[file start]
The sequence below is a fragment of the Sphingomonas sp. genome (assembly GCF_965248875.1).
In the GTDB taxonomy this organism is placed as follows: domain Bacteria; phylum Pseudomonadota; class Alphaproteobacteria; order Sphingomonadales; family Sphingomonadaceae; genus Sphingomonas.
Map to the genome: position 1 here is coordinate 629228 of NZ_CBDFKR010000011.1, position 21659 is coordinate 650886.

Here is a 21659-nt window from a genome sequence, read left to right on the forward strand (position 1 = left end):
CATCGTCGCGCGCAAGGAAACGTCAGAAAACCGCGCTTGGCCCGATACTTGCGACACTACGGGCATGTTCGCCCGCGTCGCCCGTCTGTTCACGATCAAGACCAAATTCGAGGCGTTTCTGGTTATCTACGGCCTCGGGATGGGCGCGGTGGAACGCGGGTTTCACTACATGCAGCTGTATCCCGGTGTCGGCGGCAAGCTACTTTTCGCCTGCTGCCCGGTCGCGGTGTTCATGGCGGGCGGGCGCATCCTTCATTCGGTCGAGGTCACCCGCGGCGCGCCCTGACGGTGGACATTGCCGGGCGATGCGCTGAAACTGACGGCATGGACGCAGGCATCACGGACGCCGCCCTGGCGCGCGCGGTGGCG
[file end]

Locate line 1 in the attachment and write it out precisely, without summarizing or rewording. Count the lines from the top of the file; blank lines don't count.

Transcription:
The sequence below is a fragment of the Sphingomonas sp. genome (assembly GCF_965248875.1).